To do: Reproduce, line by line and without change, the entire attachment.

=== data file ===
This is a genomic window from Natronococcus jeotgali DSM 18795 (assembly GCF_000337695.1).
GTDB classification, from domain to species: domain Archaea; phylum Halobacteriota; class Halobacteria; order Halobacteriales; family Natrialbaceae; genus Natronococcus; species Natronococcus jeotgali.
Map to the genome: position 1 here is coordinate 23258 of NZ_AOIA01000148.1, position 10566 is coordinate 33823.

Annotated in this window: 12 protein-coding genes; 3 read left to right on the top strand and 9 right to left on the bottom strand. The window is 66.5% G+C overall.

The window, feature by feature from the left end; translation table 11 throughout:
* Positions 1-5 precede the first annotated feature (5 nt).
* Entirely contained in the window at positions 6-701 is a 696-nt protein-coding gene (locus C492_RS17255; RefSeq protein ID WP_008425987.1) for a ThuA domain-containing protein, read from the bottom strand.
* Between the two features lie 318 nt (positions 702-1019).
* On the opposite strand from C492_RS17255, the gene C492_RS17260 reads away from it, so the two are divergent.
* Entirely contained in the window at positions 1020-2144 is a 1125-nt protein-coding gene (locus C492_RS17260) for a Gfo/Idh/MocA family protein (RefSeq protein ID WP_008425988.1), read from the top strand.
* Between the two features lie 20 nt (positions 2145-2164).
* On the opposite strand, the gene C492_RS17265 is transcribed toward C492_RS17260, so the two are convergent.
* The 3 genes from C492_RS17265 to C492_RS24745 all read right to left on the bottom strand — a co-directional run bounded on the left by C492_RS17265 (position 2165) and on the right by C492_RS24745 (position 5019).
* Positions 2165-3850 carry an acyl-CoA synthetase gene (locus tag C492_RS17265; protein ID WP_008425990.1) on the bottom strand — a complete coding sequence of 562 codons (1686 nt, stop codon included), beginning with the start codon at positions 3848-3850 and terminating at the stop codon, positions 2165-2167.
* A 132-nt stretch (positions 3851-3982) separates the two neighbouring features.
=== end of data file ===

This is a genomic window from Natronococcus jeotgali DSM 18795 (assembly GCF_000337695.1).
GTDB classification, from domain to species: domain Archaea; phylum Halobacteriota; class Halobacteria; order Halobacteriales; family Natrialbaceae; genus Natronococcus; species Natronococcus jeotgali.
Map to the genome: position 1 here is coordinate 23258 of NZ_AOIA01000148.1, position 10566 is coordinate 33823.

Annotated in this window: 12 protein-coding genes; 3 read left to right on the top strand and 9 right to left on the bottom strand. The window is 66.5% G+C overall.

The window, feature by feature from the left end; translation table 11 throughout:
* Positions 1-5 precede the first annotated feature (5 nt).
* Entirely contained in the window at positions 6-701 is a 696-nt protein-coding gene (locus C492_RS17255; RefSeq protein ID WP_008425987.1) for a ThuA domain-containing protein, read from the bottom strand.
* Between the two features lie 318 nt (positions 702-1019).
* On the opposite strand from C492_RS17255, the gene C492_RS17260 reads away from it, so the two are divergent.
* Entirely contained in the window at positions 1020-2144 is a 1125-nt protein-coding gene (locus C492_RS17260) for a Gfo/Idh/MocA family protein (RefSeq protein ID WP_008425988.1), read from the top strand.
* Between the two features lie 20 nt (positions 2145-2164).
* On the opposite strand, the gene C492_RS17265 is transcribed toward C492_RS17260, so the two are convergent.
* The 3 genes from C492_RS17265 to C492_RS24745 all read right to left on the bottom strand — a co-directional run bounded on the left by C492_RS17265 (position 2165) and on the right by C492_RS24745 (position 5019).
* Positions 2165-3850 carry an acyl-CoA synthetase gene (locus tag C492_RS17265; protein ID WP_008425990.1) on the bottom strand — a complete coding sequence of 562 codons (1686 nt, stop codon included), beginning with the start codon at positions 3848-3850 and terminating at the stop codon, positions 2165-2167.
* A 132-nt stretch (positions 3851-3982) separates the two neighbouring features.